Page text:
Using the factory stereo. I feel that the perfect steering wheel for our cars is the Leather 4-spoke wheel with redundant Steering Wheel Controls (SWC) for the audio unit that comes optional on the '96 and later Monte Carlo! It is thicker than most of our wheels and has finger grips on top as well as grip areas on the sides. It is perfectly shaped and proportioned so as not to interfere with reading the instrument cluster, and the feel in the grip areas is so much better.
There are 8 buttons on the wheel. On the left side is a large rocker button which is labeled "Seek", and which goes up or down. There are also smaller "Preset" and "AM/FM" buttons below the "Seek" rocker button. On the RH side there is a larger "Volume" rocker button, which goes up or down, as well as smaller "Play" and "Mute" buttons just below.
Besides being able to change stations or CD/Tape programs without taking your hands off of the wheel, the SWCs feature an item that is not even on the radio itself, a MUTE button! This is one of the best features of this mod, now when somebody is talking, or I pull up to a toll booth, I can just move my thumb and hit the mute button without taking my hands off of the wheel. Another touch and the previously selected volume level is restored.
There have been two different types of Steering Wheel Control (SWC) systems in GM vehicles. The first was an optical system that was used mostly on vehicles without airbags. This system used an optical coupling ring in the steering column and sent data to the radio. The newer system is Analog in nature and uses the SIR (Supplemental Inflatable Restraint = Air Bag) coil in the column to additionally pass a voltage to the radio. In each system the connection to the radio was only a single wire.
The analog steering wheel controls in the Monte Carlo wheel interface perfectly with the '95-'96 Impala radios, and the wheel is black leather which looks much better than the stock gray wheel (plus it does not show the dirt). The horn works better than the '94-'95 style horn setup, and just about as good as the new membrane type dual bugle '96 setup, and the air bag has a Chevy logo of course.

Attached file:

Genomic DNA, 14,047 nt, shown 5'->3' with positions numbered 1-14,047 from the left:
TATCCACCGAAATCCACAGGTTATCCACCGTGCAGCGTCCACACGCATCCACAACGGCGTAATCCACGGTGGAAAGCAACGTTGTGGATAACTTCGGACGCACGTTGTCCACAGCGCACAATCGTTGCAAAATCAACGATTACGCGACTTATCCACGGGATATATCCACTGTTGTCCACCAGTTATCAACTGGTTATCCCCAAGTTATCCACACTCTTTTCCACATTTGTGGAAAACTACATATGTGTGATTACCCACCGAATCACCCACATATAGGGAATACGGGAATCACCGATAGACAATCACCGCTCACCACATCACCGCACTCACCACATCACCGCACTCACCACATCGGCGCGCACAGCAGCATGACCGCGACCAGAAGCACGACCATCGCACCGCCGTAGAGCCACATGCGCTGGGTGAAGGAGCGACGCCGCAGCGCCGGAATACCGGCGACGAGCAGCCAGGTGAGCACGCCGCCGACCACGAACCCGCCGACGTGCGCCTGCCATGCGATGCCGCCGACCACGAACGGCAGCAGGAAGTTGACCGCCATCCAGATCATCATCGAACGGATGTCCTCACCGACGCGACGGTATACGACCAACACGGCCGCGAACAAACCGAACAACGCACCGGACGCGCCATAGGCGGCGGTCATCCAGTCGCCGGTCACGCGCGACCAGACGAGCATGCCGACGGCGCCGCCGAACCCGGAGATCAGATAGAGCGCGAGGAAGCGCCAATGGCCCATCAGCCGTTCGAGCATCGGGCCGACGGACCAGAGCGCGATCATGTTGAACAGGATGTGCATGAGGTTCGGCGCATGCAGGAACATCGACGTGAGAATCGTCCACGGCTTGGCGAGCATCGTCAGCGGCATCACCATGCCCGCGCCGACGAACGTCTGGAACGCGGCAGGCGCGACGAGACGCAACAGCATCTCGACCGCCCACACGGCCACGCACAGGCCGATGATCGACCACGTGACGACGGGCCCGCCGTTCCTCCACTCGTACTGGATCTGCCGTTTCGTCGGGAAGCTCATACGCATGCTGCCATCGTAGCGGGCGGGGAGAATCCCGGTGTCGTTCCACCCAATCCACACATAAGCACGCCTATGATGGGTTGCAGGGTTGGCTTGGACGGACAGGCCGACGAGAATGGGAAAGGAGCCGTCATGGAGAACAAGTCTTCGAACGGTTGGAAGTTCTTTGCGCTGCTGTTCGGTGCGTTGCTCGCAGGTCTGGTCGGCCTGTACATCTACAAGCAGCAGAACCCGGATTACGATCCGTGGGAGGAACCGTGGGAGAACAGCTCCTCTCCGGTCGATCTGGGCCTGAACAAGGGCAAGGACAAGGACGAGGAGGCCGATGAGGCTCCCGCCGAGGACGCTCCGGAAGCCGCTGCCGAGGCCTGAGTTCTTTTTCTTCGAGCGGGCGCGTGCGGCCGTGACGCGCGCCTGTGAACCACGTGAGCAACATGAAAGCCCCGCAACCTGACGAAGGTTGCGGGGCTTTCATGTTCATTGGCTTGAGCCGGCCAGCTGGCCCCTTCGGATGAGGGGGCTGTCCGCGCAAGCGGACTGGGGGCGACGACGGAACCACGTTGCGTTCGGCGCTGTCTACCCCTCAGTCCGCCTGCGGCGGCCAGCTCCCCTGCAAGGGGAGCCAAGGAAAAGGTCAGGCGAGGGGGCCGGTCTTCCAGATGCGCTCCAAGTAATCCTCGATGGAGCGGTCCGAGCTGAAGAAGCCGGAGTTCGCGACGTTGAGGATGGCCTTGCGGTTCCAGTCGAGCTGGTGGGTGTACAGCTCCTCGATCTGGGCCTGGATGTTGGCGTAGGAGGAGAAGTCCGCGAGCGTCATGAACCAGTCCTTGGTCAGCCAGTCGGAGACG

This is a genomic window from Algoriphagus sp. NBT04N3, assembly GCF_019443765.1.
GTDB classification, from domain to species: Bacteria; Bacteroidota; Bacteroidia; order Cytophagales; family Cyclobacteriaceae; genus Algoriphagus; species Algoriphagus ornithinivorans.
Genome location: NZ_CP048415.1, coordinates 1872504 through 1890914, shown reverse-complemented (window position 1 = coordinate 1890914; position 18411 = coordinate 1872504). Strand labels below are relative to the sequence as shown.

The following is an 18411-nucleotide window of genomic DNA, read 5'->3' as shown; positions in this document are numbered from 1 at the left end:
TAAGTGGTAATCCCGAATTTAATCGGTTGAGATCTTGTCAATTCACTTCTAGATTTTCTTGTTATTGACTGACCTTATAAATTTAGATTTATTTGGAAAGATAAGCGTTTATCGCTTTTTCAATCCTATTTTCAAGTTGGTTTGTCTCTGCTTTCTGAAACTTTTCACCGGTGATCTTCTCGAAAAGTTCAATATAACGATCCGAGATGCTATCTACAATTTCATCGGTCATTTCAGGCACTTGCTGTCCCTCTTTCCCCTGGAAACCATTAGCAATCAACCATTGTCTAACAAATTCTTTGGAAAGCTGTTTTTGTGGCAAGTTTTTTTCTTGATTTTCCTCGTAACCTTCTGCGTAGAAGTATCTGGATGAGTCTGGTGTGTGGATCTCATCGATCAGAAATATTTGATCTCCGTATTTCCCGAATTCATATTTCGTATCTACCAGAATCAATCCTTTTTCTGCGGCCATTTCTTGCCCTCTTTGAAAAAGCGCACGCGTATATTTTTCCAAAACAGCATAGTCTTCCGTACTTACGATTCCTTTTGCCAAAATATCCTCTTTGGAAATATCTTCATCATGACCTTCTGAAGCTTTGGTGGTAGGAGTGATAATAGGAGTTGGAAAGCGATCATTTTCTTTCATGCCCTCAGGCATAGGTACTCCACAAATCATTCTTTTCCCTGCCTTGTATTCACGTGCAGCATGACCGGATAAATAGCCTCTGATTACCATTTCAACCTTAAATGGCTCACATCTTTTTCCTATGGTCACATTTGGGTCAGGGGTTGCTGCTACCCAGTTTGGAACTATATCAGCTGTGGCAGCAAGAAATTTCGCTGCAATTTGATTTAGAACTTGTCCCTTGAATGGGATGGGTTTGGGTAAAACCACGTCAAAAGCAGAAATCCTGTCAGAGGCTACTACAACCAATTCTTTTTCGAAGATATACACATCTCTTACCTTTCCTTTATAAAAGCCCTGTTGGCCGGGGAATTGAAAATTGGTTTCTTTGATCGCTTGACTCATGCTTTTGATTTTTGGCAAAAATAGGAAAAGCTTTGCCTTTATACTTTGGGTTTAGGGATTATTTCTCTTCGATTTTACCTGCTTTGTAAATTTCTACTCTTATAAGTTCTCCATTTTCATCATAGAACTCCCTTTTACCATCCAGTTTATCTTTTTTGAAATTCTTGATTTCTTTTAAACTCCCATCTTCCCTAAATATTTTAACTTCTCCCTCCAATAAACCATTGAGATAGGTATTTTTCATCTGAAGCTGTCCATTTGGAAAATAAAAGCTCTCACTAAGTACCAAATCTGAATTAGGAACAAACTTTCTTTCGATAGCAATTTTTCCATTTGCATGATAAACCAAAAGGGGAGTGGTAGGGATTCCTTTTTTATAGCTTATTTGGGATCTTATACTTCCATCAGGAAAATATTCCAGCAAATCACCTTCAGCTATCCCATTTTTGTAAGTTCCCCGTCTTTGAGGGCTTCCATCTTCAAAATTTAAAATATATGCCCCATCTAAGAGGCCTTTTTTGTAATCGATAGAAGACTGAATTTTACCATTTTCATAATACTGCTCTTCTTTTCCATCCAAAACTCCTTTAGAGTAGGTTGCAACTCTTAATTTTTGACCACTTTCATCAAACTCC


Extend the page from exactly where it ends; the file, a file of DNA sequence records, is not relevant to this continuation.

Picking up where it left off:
This wheel is a direct bolt-in, all that is required is an F-car SIR coil, which has the extra wires for the radio controls. The radio controls are also backlit, which looks really cool at night.
I can say that the controls work beautifully, as I used to own a later model monte SS with the wheel mentioned above. I have been a big fan of radio controls on the steering wheel. Even other manufacturers are finally catching on to how cool these are.
Here are the relevant part numbers:
Steering Wheel - 16759678
SIR Module (Air Bag) - 16756546
SIR Coil - 26050811
One problem is (or can be) the cost, NEW the wheel is about $400, the airbag is about $600, and the SIR coil is about $100. If you have to purchase these parts new, it will run you over a grand.
Remember that you do have to buy the F-car SIR coil to be compatible with the new wheel, as it connects the wheel radio controls down through the steering column, where it ends in a 4-pin connector. As far as connectors go, you will have to improvise as I have not yet researched the part numbers of the mating connectors.
You could also purchase a complete used wiring harness out of a '95 Trans Am to get the appropriate connectors for this and several other mods. With the donor harness you be able to use all of the correct factory mating connectors and of course even the wires are the correct gauge and colors!
Bolting on the wheel itself on is very straight forward, it goes on exactly like the stock wheel. To wire up the radio controls you will have to connect the wires in the 4-pin connector at the end of the coil harness to:
- Steering wheel control terminal (C3 pin 14) on the radio
- Hot in ACC/RUN source
- Dimmer circuit (the controls are illuminated!)
They are not necessarily connected in this order, and if you want a factory looking job you will need to purchase the mating connector for both the SIR coil and the radio.
The '95-'96 Impala radios have the analog SWC feature built-in, all that is needed is to connect the switches to the SWC terminal on the radio for it to work. The switches work by connecting a pull-up resistance value between a voltage source and the SWC terminal on the radio. By reading the voltage present on the SWC terminal the radio can be made to change stations, volume, etc. The switches and resistance values are as follows:
SW1 RH - Volume UP / 1270 ohms
SW2 RH - Volume DOWN / 294 ohms
SW3 RH - Play / 348 ohms
SW4 RH - Mute / 475 ohms
SW5 LH - Seek UP / 715 ohms
SW6 LH - Seek DOWN / 1180 ohms
SW7 LH - AM/FM / 2370 ohms
SW8 LH - Preset / 6980 ohms
Using this information one could build a remote control switch for placement elsewhere in the car, such as in the trunk. All of the 8 switches should be wired in parallel with each other, such that when any one of them is pressed, it will complete a series circuit with the specified resistance level between the ignition voltage source (12v) and the SWC terminal on the radio.